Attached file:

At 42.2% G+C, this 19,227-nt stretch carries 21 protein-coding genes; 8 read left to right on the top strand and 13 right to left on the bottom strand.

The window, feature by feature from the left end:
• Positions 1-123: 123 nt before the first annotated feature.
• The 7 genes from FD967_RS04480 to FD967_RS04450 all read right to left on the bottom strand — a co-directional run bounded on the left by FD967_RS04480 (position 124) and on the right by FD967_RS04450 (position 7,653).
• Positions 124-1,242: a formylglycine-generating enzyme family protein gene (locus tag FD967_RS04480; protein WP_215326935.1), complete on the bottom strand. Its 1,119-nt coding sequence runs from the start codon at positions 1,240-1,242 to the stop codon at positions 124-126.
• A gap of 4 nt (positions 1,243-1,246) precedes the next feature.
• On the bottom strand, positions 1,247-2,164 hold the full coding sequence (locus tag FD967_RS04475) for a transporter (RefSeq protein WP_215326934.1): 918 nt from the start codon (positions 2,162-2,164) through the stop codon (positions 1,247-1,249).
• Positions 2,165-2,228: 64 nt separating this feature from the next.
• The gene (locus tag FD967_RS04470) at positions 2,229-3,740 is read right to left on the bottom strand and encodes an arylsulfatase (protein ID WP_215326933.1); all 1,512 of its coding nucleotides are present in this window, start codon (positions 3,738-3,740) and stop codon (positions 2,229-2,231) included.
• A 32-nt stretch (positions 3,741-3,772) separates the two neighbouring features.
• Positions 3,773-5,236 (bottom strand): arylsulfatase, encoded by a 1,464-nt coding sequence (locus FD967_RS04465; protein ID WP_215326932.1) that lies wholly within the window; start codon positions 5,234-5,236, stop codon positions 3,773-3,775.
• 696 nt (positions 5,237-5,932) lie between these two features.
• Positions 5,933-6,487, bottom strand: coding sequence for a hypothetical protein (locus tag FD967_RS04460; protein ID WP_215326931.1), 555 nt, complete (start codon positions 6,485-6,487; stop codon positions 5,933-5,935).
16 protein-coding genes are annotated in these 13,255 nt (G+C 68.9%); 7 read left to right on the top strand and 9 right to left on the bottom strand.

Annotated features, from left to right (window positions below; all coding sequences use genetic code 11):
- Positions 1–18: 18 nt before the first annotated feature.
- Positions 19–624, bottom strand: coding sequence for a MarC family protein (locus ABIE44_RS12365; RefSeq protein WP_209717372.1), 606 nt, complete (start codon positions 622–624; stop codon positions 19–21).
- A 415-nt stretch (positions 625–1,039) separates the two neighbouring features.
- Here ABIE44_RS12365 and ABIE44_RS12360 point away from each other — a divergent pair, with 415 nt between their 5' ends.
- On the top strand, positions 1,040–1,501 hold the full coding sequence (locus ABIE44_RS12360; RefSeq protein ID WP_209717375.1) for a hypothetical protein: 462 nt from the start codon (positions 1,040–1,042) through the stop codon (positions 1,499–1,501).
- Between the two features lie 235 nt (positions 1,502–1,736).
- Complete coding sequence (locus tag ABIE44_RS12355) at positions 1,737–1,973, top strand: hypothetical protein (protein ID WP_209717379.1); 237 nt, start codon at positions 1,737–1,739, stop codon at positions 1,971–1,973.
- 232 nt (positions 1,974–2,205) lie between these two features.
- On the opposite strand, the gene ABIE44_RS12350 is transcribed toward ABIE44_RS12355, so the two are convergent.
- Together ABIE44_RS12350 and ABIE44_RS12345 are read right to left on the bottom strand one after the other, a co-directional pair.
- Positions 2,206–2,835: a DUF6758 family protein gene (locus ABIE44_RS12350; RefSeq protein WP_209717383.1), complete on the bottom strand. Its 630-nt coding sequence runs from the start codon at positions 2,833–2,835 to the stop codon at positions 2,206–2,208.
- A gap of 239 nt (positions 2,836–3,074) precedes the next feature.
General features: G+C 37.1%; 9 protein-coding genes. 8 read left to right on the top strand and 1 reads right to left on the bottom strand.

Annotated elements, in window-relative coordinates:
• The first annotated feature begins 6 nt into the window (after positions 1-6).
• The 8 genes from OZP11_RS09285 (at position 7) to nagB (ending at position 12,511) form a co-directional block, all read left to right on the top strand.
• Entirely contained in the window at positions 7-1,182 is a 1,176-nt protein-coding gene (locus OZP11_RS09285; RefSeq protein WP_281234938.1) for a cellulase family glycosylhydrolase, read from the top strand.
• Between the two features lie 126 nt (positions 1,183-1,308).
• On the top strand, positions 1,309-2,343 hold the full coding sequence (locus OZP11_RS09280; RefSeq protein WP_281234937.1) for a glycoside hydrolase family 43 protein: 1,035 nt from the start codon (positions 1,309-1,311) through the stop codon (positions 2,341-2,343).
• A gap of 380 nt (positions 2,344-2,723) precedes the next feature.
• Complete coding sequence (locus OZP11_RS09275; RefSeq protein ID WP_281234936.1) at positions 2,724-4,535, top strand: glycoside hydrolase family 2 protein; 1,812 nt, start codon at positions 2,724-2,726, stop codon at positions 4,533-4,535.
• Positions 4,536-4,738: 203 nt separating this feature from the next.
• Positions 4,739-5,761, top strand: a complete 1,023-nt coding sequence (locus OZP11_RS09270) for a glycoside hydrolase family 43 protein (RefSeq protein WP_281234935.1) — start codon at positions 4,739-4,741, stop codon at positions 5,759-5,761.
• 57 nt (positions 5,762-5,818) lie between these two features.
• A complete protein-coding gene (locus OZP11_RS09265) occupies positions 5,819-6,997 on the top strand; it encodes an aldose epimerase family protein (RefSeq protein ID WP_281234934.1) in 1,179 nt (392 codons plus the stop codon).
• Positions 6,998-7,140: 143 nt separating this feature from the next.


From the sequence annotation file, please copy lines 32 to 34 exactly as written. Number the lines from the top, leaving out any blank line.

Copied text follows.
• Entirely contained in the window at positions 7-1,182 is a 1,176-nt protein-coding gene (locus OZP11_RS09285; RefSeq protein WP_281234938.1) for a cellulase family glycosylhydrolase, read from the top strand.
• Between the two features lie 126 nt (positions 1,183-1,308).
• On the top strand, positions 1,309-2,343 hold the full coding sequence (locus OZP11_RS09280; RefSeq protein WP_281234937.1) for a glycoside hydrolase family 43 protein: 1,035 nt from the start codon (positions 1,309-1,311) through the stop codon (positions 2,341-2,343).